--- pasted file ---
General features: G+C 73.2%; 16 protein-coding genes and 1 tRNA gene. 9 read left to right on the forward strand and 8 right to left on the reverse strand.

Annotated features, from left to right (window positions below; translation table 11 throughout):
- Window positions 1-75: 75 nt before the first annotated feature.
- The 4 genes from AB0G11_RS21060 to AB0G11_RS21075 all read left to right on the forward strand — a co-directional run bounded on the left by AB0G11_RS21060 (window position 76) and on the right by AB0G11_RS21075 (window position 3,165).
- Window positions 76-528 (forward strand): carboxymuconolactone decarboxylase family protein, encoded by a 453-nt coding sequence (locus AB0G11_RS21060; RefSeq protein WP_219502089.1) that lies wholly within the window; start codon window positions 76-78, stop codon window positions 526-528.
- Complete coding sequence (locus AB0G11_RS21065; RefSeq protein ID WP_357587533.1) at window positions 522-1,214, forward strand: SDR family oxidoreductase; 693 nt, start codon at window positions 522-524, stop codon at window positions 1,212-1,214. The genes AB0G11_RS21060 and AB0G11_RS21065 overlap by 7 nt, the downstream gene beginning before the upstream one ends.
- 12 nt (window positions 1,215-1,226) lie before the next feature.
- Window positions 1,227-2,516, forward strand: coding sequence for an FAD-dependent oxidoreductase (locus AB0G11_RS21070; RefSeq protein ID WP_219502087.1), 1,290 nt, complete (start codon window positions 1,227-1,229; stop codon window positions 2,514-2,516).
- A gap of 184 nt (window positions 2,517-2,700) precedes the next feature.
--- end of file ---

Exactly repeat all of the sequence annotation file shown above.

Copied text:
General features: G+C 73.2%; 16 protein-coding genes and 1 tRNA gene. 9 read left to right on the forward strand and 8 right to left on the reverse strand.

Annotated features, from left to right (window positions below; translation table 11 throughout):
- Window positions 1-75: 75 nt before the first annotated feature.
- The 4 genes from AB0G11_RS21060 to AB0G11_RS21075 all read left to right on the forward strand — a co-directional run bounded on the left by AB0G11_RS21060 (window position 76) and on the right by AB0G11_RS21075 (window position 3,165).
- Window positions 76-528 (forward strand): carboxymuconolactone decarboxylase family protein, encoded by a 453-nt coding sequence (locus AB0G11_RS21060; RefSeq protein WP_219502089.1) that lies wholly within the window; start codon window positions 76-78, stop codon window positions 526-528.
- Complete coding sequence (locus AB0G11_RS21065; RefSeq protein ID WP_357587533.1) at window positions 522-1,214, forward strand: SDR family oxidoreductase; 693 nt, start codon at window positions 522-524, stop codon at window positions 1,212-1,214. The genes AB0G11_RS21060 and AB0G11_RS21065 overlap by 7 nt, the downstream gene beginning before the upstream one ends.
- 12 nt (window positions 1,215-1,226) lie before the next feature.
- Window positions 1,227-2,516, forward strand: coding sequence for an FAD-dependent oxidoreductase (locus AB0G11_RS21070; RefSeq protein ID WP_219502087.1), 1,290 nt, complete (start codon window positions 1,227-1,229; stop codon window positions 2,514-2,516).
- A gap of 184 nt (window positions 2,517-2,700) precedes the next feature.